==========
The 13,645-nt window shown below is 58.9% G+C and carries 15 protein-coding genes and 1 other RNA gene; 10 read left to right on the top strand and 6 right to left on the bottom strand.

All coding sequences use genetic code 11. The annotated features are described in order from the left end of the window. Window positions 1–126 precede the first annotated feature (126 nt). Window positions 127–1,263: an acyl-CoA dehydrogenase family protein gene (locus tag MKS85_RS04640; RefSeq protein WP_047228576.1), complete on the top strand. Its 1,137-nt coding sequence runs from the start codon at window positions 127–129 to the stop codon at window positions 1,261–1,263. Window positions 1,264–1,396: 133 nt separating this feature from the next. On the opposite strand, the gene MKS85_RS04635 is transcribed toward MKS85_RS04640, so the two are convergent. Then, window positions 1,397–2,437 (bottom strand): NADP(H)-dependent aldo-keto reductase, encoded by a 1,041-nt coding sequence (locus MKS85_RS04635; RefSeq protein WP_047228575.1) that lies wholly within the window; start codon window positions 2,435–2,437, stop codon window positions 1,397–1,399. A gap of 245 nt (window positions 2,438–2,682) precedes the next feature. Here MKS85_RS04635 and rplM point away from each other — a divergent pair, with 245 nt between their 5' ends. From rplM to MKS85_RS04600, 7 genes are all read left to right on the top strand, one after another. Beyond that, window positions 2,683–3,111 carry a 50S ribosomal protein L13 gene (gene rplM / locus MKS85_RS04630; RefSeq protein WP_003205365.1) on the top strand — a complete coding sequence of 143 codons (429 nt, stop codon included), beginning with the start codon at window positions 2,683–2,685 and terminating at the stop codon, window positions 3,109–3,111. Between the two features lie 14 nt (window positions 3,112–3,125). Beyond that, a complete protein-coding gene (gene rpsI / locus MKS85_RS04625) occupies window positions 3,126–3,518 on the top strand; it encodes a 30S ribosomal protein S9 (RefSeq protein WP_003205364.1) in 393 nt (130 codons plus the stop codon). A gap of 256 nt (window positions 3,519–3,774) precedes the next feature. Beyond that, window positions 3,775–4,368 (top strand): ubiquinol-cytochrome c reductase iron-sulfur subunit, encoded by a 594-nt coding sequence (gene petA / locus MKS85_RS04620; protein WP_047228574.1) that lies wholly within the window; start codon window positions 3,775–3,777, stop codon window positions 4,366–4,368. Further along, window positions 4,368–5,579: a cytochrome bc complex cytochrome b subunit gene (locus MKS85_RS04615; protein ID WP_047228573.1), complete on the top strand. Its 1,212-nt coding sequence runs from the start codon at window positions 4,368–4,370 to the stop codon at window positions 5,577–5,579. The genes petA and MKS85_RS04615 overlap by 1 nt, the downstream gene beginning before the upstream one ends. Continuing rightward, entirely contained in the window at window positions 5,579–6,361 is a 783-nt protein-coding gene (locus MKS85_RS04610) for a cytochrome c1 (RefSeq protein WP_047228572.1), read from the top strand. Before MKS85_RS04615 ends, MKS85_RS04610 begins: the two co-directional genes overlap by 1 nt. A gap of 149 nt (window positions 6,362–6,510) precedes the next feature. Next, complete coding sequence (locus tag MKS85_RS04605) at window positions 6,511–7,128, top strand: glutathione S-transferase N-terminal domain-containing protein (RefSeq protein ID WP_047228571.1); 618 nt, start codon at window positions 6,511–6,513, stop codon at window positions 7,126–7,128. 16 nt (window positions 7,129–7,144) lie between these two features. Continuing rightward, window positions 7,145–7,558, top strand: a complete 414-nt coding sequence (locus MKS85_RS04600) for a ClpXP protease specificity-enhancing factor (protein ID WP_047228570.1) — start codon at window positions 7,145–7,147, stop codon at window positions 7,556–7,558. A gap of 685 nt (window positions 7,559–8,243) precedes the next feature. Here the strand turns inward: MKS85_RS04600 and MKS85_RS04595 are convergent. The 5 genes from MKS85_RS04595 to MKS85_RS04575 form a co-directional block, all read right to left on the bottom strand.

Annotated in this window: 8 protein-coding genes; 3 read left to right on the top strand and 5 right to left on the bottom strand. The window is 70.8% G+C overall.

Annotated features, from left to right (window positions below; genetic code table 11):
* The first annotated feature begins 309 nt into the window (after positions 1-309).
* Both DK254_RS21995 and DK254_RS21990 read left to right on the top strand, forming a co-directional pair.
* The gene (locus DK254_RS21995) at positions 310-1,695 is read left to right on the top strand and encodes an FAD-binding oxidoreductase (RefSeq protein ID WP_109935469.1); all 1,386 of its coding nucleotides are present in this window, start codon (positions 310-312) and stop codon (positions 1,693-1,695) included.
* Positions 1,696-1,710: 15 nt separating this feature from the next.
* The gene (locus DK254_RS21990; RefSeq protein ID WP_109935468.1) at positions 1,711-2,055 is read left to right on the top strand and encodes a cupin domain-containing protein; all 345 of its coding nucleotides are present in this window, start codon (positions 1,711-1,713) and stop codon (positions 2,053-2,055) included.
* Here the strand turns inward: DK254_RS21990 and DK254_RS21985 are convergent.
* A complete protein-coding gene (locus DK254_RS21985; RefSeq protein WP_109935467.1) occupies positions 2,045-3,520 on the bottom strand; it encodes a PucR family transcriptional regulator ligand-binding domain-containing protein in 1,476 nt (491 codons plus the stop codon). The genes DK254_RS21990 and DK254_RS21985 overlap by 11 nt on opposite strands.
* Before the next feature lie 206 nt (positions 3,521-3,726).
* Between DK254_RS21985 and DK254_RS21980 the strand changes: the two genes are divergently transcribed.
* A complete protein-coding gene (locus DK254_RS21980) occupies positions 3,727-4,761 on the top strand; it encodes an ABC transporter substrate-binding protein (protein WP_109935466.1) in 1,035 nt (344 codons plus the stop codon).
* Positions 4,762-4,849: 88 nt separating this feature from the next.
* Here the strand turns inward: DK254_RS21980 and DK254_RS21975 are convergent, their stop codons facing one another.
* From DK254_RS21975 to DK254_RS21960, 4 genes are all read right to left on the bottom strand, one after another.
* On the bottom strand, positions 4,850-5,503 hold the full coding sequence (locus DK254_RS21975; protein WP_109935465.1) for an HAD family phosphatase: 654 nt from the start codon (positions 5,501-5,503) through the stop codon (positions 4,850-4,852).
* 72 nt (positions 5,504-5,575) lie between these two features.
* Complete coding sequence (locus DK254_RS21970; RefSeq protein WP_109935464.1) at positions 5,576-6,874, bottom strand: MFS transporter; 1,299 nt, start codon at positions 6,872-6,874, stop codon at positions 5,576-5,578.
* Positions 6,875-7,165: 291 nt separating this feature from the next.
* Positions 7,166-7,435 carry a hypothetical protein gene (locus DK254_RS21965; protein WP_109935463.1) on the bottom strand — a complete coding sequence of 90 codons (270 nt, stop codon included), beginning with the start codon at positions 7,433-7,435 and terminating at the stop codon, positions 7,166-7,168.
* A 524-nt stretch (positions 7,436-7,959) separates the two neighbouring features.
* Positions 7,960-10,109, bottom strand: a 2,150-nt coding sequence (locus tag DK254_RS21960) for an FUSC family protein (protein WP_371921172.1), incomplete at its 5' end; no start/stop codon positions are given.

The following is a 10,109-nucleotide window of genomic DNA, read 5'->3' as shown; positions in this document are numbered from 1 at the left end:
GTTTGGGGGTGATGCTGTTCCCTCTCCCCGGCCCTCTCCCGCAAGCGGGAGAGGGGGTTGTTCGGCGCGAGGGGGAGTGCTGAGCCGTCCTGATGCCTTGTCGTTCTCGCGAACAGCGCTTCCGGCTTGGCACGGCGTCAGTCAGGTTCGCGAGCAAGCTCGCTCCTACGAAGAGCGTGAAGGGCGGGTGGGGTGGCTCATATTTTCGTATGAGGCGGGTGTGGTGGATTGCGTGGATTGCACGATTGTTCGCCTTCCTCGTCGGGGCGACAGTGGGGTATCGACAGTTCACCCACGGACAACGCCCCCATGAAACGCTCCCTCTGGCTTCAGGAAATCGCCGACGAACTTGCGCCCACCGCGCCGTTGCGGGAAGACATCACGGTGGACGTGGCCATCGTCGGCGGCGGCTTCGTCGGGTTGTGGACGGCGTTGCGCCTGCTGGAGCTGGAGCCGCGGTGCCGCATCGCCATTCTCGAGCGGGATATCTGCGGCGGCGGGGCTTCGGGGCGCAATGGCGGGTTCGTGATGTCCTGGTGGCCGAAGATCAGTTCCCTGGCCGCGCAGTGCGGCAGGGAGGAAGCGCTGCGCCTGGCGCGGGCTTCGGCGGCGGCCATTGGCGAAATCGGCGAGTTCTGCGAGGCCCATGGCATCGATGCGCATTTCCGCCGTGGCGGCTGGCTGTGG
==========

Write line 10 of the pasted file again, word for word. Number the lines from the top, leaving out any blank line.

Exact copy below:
* Here the strand turns inward: DK254_RS21990 and DK254_RS21985 are convergent.